Sure, we may cut out sugar, but that means nothing if our lives lack the sweetness of God’s love. We may give up caffeine, but it’s pointless when we still cling to to our grudges, our disagreements, our prejudice. We may go without meat, but what does that matter when we show no concern for those who go without bread, without shelter, without dignity, without justice on a daily basis? We may even waive all but one meal a day, but if we won’t abandon our ambitions, our pride, our busyness it’s all for nothing.

This struggle is not a new thing. Even Ambrose, the bishop of Milan, wrote in the 4th century to the Christian community of the time:

“Do not limit the benefit of fasting to the abstinence of food, for a true fast means refraining from evil. Loose every unjust bond, put away your resentment against your neighbour, forgive him his offenses. Do not let your fasting lead to wrangling and strife. You do not eat meat, but you devour your brother; you abstain from wine, but not from insults – so all the labour of your fast is useless.”

How do we get it so wrong? And how do we, on this first day of Lent, put aside the “right” religious rituals to which we have become so accustomed and enter into a true spirit of sacrifice and penitence?

Our Scripture reading from John’s Gospel holds the key.

The story is set after the miraculous feeding of the 5000 where the crowd wants to crown Jesus as king, and a time of teaching at the Feast of the Tabernacles where the crowd wants to kill him for preaching against the legalism that binds them in favor of what God really wants.

In the conversation with those who have followed him hungry for more, the question from the people reveals their preoccupation with their history, with the beliefs and practices of their ancestors handed down over many generations: “What miracle will you do?” they ask him. “Our ancestors ate manna in the desert, bread from heaven. So what will you do?”

Jesus shocks, and even offends some of them, by explaining that he is the real miracle – the true bread sent from heaven to give his life for the world.

It is a disruptive moment in which Jesus challenges their tradition, their faith; in which he proclaims that they should not be following Moses, a man who worked miracles, but God in heaven who made such miracles possible. He contests their tendency to follow after that which is temporary and unsustainable while that which is transformative and eternal is right in front of them. He opposes their desire to be satisfied – to be full – by revealing that it is only in the brokenness of his body and the giving of his life that they can enter into the abundant and the everlasting.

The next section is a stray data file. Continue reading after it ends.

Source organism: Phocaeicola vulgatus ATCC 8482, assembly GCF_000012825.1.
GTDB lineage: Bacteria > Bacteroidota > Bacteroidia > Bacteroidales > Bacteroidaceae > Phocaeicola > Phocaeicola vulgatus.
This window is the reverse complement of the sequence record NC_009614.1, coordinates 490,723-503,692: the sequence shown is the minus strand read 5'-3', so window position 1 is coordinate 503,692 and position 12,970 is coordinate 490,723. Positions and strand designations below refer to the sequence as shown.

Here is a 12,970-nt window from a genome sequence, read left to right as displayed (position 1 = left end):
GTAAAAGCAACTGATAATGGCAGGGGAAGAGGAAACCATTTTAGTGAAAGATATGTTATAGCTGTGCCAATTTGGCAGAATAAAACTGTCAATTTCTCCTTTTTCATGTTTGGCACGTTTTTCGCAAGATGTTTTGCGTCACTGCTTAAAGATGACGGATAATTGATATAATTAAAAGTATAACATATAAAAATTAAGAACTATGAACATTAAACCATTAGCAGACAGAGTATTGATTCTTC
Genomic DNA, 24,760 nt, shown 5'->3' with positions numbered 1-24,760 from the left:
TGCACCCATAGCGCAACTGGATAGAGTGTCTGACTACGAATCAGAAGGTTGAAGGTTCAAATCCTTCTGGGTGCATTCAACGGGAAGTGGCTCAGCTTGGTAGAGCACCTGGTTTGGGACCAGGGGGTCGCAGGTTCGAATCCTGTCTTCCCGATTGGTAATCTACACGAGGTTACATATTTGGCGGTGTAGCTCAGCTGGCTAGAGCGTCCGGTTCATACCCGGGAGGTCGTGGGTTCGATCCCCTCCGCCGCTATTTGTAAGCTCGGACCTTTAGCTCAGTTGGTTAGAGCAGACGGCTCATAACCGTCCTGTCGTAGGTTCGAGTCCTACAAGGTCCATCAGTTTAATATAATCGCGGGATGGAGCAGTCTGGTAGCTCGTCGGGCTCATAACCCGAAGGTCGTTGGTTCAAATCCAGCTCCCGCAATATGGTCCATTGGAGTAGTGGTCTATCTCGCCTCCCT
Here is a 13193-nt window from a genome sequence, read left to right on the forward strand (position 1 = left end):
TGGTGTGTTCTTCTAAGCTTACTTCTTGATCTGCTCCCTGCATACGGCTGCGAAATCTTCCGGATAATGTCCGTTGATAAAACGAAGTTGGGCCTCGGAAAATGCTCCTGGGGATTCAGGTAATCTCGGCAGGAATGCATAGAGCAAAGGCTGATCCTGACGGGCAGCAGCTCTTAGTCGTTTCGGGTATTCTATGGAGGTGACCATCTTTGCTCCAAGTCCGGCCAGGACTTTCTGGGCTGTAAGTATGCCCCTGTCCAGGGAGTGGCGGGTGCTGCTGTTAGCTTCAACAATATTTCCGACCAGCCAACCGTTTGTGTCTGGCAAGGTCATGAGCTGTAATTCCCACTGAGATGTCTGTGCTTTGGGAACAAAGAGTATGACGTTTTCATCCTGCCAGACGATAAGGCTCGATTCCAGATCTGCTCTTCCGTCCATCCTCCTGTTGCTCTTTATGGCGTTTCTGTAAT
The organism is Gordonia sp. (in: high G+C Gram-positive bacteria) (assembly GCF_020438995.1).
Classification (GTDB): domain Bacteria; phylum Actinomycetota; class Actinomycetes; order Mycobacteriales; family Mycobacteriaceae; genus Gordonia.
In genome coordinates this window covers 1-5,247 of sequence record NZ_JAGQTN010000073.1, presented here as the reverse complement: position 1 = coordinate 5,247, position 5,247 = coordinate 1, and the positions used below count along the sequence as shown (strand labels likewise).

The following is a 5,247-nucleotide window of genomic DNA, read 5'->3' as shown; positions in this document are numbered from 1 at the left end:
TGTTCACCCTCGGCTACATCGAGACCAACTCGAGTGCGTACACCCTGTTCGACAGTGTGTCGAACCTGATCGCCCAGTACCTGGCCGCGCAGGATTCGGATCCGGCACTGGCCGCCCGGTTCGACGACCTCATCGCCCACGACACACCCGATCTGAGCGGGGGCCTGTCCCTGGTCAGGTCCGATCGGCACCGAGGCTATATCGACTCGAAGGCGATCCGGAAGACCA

Perhaps our preoccupation with tradition is why our fast fails; for instead of fixing our eyes on our Father in heaven, we focus on that song, that ritual, that preacher who – for a moment – made us feel satisfied.

Perhaps it is our infatuation with the tangible: we fast from food, from television, from Facebook, from the things that we can physically give up rather than the powers that possess our minds and our spirits – the lust, the fear, the hatred that has taken hold in our hearts.

Perhaps it is our absolute lack of understanding that the fullness of life is not found by mourning and praying and fasting for forty days but in a costly and ongoing commitment to the broken and shared life of Christ… which is why so many of his listeners grumbled. They wanted a ready supply of food for their stomachs, not a lifetime of sacrifice and surrender. And, honestly, are we any different?

This year, may the Lenten invitation be clear: not just to fast for the sake of fasting, or because that’s what we think good Christians do, or because we hope to earn God’s favor going forward for the rest of the year; but rather to feast on Christ, to feed on the eternal, to nourish our souls with God’s Word, to spend time in his presence, to open ourselves up to uncomfortable conversations, to make ourselves vulnerable and available to that broken and shared life, and to be surprised by the abundance…